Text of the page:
Memorial Day 2023
Memorial Day Facts, Traditions, Meaning, and More
Take a moment to learn the true meaning of Memorial Day. It’s important to recognize the difference between this federal holiday and Veterans Day (especially to vets). Also, learn why it was originally called Decoration Day, why the red poppy is a symbol, and when to fly the flag.
When Is Memorial Day 2023?
This U.S. federal holiday is observed on the last Monday of May to honor the men and women who have died while serving in the military. It was formerly known as Decoration Day.
In 2023, Memorial Day will be observed on Monday, May 29.
|2023||Monday, May 29|
|2024||Monday, May 27|
|2025||Monday, May 26|
|2026||Monday, May 25|
What’s the Difference Between Memorial Day and Veterans Day?
On both Memorial Day and Veterans Day, it’s customary to spend time remembering and honoring the countless veterans who have served the United States throughout the country’s history. However, there is a distinction between the two holidays:
- Memorial Day commemorates the men and women who died while serving in the United States Armed Forces, particularly those who died in battle or as a result of wounds sustained in battle. In other words, the purpose of Memorial Day is to memorialize the veterans who made the ultimate sacrifice for their country.
You’ll find that some veterans find it dismaying when they are thanked on this day. It’s a time remembering those who lost their lives and could not come home. We might consider how we can support and safeguard their grieving families and loved ones who are left behind, as well as reflecting on why we—the living—have the luxury and freedom that we enjoy today.
- Veterans Day is the day set aside to thank and honor ALL who served in the United States Armed Forces—in wartime or peacetime—regardless of whether they died or survived. Veterans Day is always observed officially on November 11, regardless of the day of the week on which it falls. Read more about Veterans Day.
Flying Old Glory
Flag etiquette on Memorial Day is unique. At sunrise, flags are to be raised to full staff briskly, then lowered to half staff position, where they will remain until noon. See guidelines for flying the American Flag.
Traditionally, on Memorial Day (U.S.), volunteers often place small American flags on each grave site at national cemeteries. A national moment of remembrance takes place at 3:00 p.m. local time. Consider visiting a local cemetery to place flags; many organizations would be grateful for volunteers. Contact your local American Legion post, Daughters of the American Revolution, or Boy or Girl Scouts troops.
Memorial Day Facts and History
The custom of honoring ancestors by cleaning cemeteries and decorating graves is an ancient and worldwide tradition. In early rural America, it was usually performed in summer and was an occasion for family reunions and picnics.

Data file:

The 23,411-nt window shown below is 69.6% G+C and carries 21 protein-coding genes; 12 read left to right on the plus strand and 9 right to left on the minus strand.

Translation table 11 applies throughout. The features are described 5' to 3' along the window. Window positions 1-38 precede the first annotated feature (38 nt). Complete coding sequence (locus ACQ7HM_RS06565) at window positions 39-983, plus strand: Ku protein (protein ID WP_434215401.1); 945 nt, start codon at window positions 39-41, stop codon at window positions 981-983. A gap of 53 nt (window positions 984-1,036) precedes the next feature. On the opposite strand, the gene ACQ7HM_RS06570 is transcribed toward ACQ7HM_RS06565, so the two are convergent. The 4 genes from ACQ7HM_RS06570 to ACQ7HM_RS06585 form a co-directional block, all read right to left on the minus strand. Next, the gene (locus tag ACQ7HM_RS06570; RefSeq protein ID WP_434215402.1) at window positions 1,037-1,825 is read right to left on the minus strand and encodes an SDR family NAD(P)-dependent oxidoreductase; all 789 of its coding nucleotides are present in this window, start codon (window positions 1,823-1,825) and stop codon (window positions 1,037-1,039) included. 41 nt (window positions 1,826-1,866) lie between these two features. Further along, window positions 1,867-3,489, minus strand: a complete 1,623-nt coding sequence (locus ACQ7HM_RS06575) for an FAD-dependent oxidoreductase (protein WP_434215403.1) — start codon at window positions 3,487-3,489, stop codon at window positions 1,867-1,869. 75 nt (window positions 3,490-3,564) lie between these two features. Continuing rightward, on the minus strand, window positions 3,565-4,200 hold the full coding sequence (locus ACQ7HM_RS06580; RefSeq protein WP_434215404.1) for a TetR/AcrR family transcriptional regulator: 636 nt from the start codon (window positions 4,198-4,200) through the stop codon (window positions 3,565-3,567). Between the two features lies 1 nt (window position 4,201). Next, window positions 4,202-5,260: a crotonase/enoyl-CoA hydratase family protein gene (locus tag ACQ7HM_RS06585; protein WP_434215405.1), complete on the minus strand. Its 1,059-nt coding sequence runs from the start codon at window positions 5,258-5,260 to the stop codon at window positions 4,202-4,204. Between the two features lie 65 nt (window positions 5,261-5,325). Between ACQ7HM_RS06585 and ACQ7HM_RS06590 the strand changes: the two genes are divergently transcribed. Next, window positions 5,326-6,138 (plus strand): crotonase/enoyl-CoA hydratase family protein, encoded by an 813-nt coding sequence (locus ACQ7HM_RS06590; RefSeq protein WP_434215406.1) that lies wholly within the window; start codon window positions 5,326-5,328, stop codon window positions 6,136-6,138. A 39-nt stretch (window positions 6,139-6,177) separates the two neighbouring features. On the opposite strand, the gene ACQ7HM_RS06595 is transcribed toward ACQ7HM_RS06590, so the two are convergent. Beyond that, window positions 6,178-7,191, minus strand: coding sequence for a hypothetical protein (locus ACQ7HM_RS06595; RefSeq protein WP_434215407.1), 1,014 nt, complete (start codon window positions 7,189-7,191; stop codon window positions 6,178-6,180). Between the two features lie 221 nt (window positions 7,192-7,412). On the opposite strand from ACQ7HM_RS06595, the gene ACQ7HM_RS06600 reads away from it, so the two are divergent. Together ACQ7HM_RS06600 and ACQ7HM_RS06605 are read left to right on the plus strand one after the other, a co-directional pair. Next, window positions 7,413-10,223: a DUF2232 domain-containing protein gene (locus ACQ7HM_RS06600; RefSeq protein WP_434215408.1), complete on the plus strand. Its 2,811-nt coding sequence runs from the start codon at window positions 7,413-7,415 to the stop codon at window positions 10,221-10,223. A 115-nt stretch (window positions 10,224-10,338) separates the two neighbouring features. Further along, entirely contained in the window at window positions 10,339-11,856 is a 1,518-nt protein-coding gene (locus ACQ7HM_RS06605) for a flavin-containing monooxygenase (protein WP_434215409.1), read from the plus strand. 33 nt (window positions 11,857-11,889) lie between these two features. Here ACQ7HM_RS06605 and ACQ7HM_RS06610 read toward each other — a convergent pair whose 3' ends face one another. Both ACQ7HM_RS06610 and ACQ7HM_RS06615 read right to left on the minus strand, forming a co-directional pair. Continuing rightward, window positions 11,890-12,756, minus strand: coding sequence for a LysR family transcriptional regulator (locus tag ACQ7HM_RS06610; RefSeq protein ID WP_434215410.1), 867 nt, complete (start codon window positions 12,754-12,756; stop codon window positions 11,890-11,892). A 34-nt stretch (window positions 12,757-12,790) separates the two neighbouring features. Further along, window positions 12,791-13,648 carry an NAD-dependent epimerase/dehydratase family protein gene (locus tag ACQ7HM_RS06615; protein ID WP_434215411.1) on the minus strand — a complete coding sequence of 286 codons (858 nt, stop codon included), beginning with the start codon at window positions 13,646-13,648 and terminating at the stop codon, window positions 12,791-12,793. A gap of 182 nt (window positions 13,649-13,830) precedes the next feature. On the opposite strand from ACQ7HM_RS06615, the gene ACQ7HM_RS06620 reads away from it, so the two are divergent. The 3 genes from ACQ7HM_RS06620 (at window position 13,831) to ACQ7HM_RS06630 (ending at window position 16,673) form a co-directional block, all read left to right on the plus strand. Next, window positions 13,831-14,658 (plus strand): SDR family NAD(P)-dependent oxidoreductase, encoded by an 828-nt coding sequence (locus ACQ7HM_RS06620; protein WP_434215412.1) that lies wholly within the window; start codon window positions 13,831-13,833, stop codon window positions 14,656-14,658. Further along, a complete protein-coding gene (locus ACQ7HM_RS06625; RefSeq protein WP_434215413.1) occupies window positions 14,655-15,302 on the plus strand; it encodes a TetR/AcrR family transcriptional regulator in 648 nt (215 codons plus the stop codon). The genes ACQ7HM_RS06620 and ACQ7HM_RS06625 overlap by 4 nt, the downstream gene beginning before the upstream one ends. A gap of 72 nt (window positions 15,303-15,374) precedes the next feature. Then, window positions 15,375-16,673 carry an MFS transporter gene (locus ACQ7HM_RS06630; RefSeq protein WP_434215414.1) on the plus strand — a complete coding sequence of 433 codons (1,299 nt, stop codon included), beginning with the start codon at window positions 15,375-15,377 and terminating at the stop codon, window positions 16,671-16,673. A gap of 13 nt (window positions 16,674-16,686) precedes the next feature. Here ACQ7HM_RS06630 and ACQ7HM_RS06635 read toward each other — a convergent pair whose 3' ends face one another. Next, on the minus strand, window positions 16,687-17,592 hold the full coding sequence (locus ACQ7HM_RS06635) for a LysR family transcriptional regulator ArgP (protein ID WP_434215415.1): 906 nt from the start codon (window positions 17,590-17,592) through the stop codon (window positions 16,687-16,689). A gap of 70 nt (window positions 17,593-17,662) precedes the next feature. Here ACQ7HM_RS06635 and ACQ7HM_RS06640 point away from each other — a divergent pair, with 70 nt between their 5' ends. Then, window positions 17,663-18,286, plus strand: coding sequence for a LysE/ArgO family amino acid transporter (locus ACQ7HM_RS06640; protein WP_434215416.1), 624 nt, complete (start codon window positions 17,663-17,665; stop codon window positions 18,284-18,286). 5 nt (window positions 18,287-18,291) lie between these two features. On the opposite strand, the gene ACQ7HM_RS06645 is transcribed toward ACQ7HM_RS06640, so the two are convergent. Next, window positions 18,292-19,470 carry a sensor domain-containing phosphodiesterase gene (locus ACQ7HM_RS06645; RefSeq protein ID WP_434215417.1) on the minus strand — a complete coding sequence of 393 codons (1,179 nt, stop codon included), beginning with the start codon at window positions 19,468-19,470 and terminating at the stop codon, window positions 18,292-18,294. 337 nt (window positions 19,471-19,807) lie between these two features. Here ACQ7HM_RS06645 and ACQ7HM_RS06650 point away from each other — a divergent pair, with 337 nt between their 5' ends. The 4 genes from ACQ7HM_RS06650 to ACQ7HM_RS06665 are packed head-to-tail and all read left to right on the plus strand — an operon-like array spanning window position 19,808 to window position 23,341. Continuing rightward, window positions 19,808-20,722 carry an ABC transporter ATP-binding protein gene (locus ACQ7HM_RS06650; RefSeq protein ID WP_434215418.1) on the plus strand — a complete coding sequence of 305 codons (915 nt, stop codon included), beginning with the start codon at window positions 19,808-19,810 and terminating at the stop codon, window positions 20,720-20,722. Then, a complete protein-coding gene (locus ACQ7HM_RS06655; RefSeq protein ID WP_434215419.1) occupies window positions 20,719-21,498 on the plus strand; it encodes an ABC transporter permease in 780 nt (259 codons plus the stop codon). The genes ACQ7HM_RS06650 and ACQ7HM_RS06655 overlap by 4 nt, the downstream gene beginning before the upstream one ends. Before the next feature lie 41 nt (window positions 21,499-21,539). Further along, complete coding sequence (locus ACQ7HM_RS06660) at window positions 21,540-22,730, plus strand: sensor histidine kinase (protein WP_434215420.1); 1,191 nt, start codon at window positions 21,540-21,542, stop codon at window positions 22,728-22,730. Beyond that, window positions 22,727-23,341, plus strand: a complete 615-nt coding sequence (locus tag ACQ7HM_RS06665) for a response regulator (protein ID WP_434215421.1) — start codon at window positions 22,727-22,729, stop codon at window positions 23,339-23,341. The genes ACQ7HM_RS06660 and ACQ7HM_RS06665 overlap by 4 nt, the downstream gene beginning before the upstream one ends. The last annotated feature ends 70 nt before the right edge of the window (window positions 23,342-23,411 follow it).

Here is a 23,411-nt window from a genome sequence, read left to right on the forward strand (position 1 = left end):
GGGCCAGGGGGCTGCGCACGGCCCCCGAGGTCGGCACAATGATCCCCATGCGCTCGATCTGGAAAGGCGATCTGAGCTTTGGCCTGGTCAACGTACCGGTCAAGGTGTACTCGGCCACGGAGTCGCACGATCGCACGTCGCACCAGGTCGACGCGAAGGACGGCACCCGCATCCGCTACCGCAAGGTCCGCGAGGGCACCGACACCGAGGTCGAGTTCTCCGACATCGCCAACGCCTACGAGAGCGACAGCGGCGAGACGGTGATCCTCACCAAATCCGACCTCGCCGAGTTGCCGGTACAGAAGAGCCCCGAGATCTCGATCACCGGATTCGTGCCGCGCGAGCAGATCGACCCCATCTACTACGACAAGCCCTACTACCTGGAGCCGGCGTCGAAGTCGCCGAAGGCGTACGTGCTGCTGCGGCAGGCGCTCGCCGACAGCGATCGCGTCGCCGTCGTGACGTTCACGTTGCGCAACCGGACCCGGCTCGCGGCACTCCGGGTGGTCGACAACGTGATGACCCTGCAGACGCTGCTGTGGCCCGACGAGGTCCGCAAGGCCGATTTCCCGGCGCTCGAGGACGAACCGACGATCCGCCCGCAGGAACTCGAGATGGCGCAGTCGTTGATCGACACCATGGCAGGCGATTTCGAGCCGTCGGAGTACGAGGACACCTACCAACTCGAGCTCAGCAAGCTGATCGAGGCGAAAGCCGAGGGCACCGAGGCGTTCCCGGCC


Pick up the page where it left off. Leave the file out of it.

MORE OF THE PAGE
The ritual of visiting family graves and memorials was never a morbid tradition. Rather, it was an annual act of remembrance, as well as a chance to clean and decorate family memorials. Often, families would picnic as well; cemeteries were often the only open green spaces in crowded cities.
Memorial Day was originally known as Decoration Day, starting with the American Civil War. It’s believed that the tradition of honoring the dead was inspired by the way Southern states decorated the graves of both Confederate and Union soldiers with flowers, wreaths, and flags.
Several cities and towns across the country lay claim as the first to observe Decoration Day. On May 5, 1866, Waterloo, New York, hosted its own community-wide event that, in 1966, led to President Lyndon Johnson declaring the town as the birthplace of Decoration Day.
Meanwhile, on May 5, 1868, inspired by the suggestion of veteran, Maj. Gen. John A. Logan, commander-in-chief of the Grand Army of the Republic (a fraternal organization of Union Civil War veterans), issued General Order No. 11, designating the 30th of May as an annual day of remembrance. The idea caught on.
With the Civil War, America’s need to honor its military dead became prominent as monuments were raised and ceremonies centering on the decoration of soldiers’ graves were held in towns and cities throughout the nation.
After World War I, Decoration Day included all fallen soldiers, not just those from the Civil War, and the term “Memorial Day” started being used. By World War II, Memorial Day became the term in more common usage across different states adopting resolutions to make it an official holiday.
Finally, in 1971, Memorial Day became a national holiday by an act of Congress. When the 1968 Uniform Monday Holiday Act took effect in 1971, a few federal holidays were moved to Monday to create three-day weekends; Memorial Day was set to occur on the last Monday in May.